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‘Worst Ever’ Air Pollution Event Hits Wildfire-Plagued Siberia

Emergencies ministry of the republic of Sakha / 14.mchs.gov.ru

A northern Siberian region plagued by unprecedented fires is experiencing one of the world’s “worst ever” air pollution events with the concentration of pollutants in the air far exceeding global standards, according to The Guardian.

The republic of Sakha’s capital of Yakutsk has been under stay-home orders due to fast-spreading wildfires that blanketed dozens of cities with smoke and prompted regional authorities to declare a state of emergency nearly a month ago. 

Atmospheric monitoring services have reported tiny particles of soot known as PM2.5 in Yakutsk at more than 40 times the World Health Organization’s recommended safe guideline. Screenshots shared by local residents showed readings 17 times worse than average in India’s and China’s most polluted cities.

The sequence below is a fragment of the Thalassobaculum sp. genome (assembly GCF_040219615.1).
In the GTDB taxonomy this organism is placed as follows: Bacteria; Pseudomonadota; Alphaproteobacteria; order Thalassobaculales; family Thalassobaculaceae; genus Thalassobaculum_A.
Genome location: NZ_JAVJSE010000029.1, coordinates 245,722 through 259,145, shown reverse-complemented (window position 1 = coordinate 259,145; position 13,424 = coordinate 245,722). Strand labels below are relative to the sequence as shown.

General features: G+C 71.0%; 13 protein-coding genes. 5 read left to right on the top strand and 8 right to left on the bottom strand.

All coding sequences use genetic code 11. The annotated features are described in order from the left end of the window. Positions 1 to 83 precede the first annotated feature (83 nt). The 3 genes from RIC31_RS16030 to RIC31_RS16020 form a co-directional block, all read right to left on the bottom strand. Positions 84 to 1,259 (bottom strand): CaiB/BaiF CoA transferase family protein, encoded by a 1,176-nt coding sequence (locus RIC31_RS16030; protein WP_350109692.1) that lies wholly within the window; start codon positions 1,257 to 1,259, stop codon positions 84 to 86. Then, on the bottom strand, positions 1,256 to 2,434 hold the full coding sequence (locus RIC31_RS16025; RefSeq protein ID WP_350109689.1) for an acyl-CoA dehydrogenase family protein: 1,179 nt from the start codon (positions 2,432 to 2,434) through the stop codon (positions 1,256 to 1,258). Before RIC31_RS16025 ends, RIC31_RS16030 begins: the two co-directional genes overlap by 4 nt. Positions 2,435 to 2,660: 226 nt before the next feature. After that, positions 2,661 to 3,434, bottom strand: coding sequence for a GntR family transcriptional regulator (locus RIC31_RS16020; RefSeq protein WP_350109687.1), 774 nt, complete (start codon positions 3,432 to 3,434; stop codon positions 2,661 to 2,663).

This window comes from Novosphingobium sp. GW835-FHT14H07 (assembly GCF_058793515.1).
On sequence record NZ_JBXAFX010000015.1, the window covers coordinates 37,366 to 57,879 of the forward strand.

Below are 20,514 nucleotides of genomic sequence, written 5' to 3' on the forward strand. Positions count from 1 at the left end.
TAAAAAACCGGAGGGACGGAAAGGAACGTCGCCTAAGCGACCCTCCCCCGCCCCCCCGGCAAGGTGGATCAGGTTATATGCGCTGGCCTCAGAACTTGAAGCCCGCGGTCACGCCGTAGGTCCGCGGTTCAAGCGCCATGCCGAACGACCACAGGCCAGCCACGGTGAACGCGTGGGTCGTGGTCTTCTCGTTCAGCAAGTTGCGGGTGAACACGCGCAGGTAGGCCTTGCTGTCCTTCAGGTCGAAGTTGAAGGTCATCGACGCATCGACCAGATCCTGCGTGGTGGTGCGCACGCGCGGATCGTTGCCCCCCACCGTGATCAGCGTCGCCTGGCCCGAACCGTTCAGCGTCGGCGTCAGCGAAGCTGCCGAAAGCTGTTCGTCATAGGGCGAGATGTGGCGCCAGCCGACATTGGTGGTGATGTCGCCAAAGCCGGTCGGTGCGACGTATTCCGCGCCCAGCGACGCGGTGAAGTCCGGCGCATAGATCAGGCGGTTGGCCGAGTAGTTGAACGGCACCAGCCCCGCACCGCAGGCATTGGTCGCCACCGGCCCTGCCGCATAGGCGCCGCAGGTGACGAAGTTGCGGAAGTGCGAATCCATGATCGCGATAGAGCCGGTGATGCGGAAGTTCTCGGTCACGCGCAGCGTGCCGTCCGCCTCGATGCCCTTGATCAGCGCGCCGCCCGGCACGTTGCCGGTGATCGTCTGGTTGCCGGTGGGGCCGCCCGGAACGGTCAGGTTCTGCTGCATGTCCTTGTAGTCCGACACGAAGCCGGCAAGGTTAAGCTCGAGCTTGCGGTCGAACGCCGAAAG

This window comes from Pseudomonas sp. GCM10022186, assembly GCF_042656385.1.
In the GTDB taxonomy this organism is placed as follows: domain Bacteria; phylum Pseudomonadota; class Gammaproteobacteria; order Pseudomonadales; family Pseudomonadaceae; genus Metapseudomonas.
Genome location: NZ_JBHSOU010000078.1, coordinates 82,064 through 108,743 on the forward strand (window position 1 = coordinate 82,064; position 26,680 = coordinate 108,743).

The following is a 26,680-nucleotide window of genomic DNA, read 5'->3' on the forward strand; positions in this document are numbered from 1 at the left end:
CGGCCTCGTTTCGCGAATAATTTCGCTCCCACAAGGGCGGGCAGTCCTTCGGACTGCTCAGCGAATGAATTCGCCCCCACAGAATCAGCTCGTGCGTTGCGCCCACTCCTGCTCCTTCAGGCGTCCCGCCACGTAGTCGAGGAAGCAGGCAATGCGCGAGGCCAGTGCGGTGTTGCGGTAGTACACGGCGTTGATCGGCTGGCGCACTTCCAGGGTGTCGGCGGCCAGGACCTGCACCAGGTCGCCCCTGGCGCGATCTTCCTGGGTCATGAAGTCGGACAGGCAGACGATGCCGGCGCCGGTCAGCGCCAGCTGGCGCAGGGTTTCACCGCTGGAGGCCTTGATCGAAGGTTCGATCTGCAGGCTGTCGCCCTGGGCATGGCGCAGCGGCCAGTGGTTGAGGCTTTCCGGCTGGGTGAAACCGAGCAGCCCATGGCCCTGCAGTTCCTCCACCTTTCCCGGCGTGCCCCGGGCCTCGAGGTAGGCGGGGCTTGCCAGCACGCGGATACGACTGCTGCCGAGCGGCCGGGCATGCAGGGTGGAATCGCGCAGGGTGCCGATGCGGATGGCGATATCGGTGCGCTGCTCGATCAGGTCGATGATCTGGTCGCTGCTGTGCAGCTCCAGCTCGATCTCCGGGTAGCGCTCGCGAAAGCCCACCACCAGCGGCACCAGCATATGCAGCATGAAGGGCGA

Various air-quality apps describe the situation on the ground as “hazardous” and as an “airpocalypse,” with advisories to close windows, keep babies indoors, wear masks outside and avoid outdoor exercise.

High levels of particulate matter and possibly also chemicals including ozone, benzene and hydrogen cyanide are thought likely to make this one of the world’s worst ever air pollution events,” The Guardian reported.

Sakha, Russia’s largest and coldest region, is particularly prone to wildfires due to more than 80% of its area covered by boreal forests known as the taiga.

With winter temperatures reaching as low as minus 60 degrees Celsius, Sakha has so far this year already seen record-breaking droughts and abnormally high temperatures — ideal conditions for severe wildfires.

Sakha Governor Aisen Nikolaev attributed the wildfires to climate change, saying Tuesday “we’re living through the hottest, driest summer in the history of meteorological measurements.”

Residents painted a dire picture of living close to the wildfires, telling The Guardian that they are “both depressed and angry” amid concerns for their relatives’ health.

The fires have touched absolutely every single person’s life in Yakutia,” said gym owner and volunteer firefighter Grigory Mochkin. “And since the smoke has gotten to Yakutsk, people are very vocal on social networks because every person’s life has been affected.

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